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Southwest Airlines agrees to buy 100 of Boeing’s smallest 737 Max model

Southwest Airlines on Monday said it agreed to buy 100 of Boeing’s 737 Max 7 planes as it plans to retire older jets, sticking with the manufacturer that has been the backbone of its fleet for 50 years.

The Dallas-based low-cost airline said under the agreement it would also convert 70 of its firm orders for Max 8 planes to the smallest and slower-selling jets, the Max 7s. It also added 155 options for 737 Max 7 or Max 8 airplanes through 2029.

Southwest, which operates an all-Boeing 737 fleet, said its order, the largest Max sale since two crashes caused a worldwide grounding in March 2019, is a vote of confidence in the planes. U.S. regulators lifted the 20-month grounding of the 737 Max in November and many other countries have followed suit since then.

The carrier had said it was weighing whether to add Airbus A220 planes to its fleet to replace older Boeing jets, but in October, Southwest’s COO Mike Van de Ven said having two types of planes would be “a big undertaking for us,” citing issues with pilot training and maintenance.

“This cost-effective order book with Boeing allows the Company to maintain the operational efficiencies of an all-Boeing 737 fleet to support its low-cost, point-to-point route network,” Southwest said in a statement on Monday.

Southwest said it would take delivery of the first 30 737 Max 7 planes in 2022. Boeing is working with the Federal Aviation Administration toward certification of the jetliners.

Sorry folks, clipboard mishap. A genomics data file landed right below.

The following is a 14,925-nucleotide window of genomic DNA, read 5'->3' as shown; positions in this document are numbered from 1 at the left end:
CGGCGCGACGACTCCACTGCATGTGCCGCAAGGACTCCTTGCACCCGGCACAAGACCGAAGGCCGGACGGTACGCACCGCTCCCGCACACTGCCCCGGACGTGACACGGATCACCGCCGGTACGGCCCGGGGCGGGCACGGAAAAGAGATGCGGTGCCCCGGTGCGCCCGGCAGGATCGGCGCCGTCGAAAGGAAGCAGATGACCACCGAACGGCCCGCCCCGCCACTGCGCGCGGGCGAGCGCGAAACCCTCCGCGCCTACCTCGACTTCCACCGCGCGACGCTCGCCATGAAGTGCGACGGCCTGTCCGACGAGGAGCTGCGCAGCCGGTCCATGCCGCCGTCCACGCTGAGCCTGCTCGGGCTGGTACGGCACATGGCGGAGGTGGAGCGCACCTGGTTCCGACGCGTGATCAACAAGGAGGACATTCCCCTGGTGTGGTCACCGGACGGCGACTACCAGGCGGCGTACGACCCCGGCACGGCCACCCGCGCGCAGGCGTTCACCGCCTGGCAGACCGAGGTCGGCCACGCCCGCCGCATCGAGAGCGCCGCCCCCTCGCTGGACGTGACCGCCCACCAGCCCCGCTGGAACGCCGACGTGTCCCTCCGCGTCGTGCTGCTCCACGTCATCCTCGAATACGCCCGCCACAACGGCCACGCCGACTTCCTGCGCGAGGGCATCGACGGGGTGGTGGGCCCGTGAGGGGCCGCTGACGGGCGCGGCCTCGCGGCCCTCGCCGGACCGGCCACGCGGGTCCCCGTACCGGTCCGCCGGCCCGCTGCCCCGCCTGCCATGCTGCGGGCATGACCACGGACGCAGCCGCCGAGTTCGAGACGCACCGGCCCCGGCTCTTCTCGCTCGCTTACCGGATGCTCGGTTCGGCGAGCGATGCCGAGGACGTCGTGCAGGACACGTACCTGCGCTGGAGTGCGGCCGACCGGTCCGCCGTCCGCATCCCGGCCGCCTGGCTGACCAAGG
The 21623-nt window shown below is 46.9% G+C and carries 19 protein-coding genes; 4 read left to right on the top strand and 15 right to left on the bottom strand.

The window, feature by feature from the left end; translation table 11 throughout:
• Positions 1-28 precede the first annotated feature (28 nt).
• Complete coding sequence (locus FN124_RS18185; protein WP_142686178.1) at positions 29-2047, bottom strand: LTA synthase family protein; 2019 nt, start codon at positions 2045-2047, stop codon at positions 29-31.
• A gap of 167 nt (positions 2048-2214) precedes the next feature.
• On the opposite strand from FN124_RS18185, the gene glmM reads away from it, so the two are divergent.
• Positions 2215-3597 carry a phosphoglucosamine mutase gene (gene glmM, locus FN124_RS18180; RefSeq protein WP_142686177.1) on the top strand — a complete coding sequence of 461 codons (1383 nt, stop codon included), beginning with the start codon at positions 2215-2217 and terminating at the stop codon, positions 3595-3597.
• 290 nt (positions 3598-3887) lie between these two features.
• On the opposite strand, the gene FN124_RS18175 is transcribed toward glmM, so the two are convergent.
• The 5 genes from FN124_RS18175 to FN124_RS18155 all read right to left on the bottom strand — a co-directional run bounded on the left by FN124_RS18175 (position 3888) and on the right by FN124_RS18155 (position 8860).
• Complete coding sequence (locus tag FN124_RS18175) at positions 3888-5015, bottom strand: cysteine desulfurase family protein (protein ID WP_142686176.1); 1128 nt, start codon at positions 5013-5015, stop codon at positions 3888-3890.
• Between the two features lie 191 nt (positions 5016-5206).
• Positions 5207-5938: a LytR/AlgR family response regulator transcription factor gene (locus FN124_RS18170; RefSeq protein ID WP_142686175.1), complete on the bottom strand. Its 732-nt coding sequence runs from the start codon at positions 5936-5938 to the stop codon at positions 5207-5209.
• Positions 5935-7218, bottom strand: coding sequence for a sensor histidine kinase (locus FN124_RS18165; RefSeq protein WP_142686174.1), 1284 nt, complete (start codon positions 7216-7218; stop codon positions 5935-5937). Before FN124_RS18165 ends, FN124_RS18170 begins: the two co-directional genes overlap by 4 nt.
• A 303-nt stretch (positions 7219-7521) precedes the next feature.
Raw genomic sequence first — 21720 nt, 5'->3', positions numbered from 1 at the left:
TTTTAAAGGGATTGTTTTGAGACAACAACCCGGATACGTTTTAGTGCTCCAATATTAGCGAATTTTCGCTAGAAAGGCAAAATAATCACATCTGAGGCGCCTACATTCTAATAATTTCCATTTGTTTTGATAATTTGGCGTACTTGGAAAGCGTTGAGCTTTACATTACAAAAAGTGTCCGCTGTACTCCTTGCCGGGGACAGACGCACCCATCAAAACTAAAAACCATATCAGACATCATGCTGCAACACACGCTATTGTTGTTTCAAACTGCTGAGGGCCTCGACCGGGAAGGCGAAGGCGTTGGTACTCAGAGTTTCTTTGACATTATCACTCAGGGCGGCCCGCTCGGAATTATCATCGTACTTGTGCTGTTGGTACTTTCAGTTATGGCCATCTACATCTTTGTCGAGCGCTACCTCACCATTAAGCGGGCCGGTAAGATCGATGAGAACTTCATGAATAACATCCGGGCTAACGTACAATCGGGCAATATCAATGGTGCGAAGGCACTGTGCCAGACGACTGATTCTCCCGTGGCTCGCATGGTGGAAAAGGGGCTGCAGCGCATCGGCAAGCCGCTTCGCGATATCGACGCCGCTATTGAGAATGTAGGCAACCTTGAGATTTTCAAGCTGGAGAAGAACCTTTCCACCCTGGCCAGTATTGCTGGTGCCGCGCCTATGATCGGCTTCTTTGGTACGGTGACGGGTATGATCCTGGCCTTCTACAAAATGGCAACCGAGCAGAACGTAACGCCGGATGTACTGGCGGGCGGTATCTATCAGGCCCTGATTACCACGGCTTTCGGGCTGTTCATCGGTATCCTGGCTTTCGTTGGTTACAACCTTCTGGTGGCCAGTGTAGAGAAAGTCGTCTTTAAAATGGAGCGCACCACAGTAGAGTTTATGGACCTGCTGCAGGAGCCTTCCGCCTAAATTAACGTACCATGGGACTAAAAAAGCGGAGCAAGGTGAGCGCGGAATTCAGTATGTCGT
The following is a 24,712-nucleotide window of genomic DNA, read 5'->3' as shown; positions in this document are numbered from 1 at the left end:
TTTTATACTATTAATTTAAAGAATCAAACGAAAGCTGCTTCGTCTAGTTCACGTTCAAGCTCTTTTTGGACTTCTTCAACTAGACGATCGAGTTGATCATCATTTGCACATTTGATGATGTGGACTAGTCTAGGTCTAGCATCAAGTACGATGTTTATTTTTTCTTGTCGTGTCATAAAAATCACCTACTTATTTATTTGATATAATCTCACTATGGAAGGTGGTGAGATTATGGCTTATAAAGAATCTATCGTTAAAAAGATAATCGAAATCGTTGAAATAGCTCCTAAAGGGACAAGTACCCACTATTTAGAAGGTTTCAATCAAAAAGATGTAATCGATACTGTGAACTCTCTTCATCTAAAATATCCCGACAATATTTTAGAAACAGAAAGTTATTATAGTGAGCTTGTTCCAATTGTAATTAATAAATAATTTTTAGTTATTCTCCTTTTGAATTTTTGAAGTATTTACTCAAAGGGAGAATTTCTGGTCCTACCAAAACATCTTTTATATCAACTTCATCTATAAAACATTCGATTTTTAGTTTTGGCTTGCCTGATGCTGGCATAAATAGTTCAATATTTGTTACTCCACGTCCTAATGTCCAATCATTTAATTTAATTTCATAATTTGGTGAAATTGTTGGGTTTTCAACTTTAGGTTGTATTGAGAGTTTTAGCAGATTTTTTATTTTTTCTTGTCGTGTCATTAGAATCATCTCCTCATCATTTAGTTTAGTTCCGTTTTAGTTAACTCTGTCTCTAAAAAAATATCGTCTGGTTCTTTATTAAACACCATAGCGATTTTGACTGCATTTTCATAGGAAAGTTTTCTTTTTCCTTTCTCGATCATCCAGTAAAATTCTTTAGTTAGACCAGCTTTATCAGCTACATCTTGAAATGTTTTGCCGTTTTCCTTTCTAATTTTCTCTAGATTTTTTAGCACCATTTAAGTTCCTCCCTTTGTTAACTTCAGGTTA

The order follows upsized orders of Max planes Alaska Airlines, United Airlinesand budget carrier Ryanair in recent months since the grounding was lifted.

The Max 7 planes have a list price of $99.7 million apiece, but airlines usually get steep discounts for large orders — particularly in the market devastated by the coronavirus pandemic. Southwest will configure the 737 Max 7 with 150 seats, compared with the older model of the 737 it’s replacing, which has 143 seats. The carrier’s 737 Max 8s have 175 seats.

Southwest likely scored a big discount on the planes, said Richard Aboulafia, vice president of analysis at Teal Group.

“It would have been such a heart-attack moment if they went with the A220,” Aboulafia said. It would have caused “so much damage to Boeing ... just losing the biggest customer of the 737.”

Ishka, an aviation data and advisory firm, values newly-delivered Max 8 aircraft, which make up the bulk of Boeing’s Max backlog, at about $43 million, down from $50 million before the pandemic.

Boeing shares rose 2.3% to close at $250.52, while Southwest ended 0.5% lower at $60.96 per share.

This article originally appeared on CNBC

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